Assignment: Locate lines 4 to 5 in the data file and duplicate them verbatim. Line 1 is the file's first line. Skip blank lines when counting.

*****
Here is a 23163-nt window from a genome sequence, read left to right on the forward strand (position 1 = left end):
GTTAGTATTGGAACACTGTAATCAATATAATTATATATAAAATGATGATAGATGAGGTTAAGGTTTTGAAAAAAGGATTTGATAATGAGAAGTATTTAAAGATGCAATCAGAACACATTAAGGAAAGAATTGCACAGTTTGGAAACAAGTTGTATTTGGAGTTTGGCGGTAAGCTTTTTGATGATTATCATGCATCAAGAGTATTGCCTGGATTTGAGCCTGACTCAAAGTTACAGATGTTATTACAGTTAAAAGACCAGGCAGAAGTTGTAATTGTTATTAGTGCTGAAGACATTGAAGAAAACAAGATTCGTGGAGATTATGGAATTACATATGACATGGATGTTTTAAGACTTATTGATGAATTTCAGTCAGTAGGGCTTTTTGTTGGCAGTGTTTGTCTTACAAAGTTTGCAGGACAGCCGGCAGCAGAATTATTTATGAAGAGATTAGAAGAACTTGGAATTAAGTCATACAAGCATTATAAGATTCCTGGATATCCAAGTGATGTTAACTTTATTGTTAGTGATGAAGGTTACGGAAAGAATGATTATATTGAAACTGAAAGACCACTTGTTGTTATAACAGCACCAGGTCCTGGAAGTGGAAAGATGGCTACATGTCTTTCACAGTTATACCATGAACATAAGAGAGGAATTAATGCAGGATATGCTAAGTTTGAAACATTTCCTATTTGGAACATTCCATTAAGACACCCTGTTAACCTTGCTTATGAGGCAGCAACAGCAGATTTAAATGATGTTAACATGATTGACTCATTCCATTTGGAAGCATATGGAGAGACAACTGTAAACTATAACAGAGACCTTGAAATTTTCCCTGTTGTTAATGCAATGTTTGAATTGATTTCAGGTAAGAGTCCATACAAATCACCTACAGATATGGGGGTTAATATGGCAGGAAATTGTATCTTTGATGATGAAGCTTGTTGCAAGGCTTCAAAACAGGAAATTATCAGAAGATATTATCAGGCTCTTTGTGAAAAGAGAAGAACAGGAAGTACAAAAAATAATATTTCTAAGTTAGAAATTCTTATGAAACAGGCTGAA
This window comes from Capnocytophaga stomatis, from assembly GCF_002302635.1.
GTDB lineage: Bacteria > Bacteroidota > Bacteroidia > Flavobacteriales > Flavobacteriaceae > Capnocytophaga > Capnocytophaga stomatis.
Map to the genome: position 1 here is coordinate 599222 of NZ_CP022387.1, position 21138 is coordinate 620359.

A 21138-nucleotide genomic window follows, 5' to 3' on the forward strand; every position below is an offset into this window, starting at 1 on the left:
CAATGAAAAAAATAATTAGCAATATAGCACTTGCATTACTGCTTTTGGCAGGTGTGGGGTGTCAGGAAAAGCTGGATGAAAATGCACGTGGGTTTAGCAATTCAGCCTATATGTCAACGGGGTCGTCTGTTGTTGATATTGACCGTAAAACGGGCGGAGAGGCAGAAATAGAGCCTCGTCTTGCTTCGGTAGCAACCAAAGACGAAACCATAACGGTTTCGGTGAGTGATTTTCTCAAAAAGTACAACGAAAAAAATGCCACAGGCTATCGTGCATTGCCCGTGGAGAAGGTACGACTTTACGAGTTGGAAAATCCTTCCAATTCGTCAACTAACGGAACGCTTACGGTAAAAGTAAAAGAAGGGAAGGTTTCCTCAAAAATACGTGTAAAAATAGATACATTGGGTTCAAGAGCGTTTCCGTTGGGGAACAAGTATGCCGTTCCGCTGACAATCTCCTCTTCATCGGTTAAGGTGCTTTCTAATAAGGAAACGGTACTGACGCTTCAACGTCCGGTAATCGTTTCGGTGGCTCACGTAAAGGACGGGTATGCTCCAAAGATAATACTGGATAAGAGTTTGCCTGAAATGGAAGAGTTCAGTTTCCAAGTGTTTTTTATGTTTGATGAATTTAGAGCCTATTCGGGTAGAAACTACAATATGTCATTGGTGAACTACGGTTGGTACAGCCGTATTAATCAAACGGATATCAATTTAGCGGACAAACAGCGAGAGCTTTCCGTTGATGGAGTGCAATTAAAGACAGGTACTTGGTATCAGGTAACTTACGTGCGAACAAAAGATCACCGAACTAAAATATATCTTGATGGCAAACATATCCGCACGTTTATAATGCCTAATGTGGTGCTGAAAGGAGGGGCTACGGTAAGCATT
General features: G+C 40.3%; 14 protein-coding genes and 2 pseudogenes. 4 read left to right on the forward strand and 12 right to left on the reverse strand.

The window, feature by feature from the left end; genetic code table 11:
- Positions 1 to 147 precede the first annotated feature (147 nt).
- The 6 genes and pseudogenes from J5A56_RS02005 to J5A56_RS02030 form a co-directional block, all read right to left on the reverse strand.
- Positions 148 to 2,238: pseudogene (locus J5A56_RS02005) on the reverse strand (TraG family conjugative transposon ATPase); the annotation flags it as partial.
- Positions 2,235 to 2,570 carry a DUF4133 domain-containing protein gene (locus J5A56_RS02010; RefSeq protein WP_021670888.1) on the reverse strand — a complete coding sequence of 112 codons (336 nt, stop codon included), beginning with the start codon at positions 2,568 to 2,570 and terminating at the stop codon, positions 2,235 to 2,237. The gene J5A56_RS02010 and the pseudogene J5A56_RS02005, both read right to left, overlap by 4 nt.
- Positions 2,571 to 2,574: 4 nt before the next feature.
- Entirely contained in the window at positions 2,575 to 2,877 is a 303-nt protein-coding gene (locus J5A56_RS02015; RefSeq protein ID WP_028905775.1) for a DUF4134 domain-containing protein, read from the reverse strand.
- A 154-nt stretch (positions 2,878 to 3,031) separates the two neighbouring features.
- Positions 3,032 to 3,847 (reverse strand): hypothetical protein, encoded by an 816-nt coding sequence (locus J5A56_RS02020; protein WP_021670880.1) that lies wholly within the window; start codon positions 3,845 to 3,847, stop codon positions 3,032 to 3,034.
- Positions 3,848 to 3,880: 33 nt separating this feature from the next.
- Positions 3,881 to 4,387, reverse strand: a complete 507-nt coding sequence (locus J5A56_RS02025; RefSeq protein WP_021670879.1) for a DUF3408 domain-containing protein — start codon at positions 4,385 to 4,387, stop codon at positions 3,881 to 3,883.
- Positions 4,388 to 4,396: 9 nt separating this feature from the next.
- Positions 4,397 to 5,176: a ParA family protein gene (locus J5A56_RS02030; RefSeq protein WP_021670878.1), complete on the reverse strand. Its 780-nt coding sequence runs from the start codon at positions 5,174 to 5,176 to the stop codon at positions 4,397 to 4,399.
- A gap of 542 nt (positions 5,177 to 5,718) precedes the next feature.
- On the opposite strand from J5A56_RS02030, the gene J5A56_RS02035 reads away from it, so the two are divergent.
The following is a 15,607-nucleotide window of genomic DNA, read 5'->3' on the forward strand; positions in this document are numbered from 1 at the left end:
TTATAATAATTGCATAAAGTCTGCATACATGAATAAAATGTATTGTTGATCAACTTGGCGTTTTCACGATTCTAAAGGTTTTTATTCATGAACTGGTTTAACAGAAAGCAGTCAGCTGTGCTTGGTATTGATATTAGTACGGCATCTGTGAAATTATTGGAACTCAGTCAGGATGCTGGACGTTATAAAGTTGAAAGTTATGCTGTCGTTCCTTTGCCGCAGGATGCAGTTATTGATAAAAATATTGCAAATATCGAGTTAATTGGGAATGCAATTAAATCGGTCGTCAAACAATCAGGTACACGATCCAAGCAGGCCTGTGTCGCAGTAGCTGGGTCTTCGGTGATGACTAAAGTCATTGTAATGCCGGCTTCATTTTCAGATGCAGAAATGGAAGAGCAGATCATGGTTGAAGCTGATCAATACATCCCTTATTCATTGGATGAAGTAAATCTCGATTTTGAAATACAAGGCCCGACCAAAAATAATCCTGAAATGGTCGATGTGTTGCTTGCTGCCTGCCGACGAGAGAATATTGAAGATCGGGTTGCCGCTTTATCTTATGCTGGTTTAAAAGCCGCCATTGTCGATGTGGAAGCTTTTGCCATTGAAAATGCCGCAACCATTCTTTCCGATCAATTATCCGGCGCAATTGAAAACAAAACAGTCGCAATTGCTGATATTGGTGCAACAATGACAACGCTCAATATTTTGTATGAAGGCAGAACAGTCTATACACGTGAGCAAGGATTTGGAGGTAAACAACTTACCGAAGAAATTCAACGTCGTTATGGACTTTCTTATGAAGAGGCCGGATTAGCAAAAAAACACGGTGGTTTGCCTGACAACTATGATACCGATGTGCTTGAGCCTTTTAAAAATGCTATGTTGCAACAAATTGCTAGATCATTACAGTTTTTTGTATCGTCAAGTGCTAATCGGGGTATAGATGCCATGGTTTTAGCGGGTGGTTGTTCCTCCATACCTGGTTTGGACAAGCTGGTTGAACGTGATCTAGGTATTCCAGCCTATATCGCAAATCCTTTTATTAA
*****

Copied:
GTDB lineage: Bacteria > Bacteroidota > Bacteroidia > Flavobacteriales > Flavobacteriaceae > Capnocytophaga > Capnocytophaga stomatis.
Map to the genome: position 1 here is coordinate 599222 of NZ_CP022387.1, position 21138 is coordinate 620359.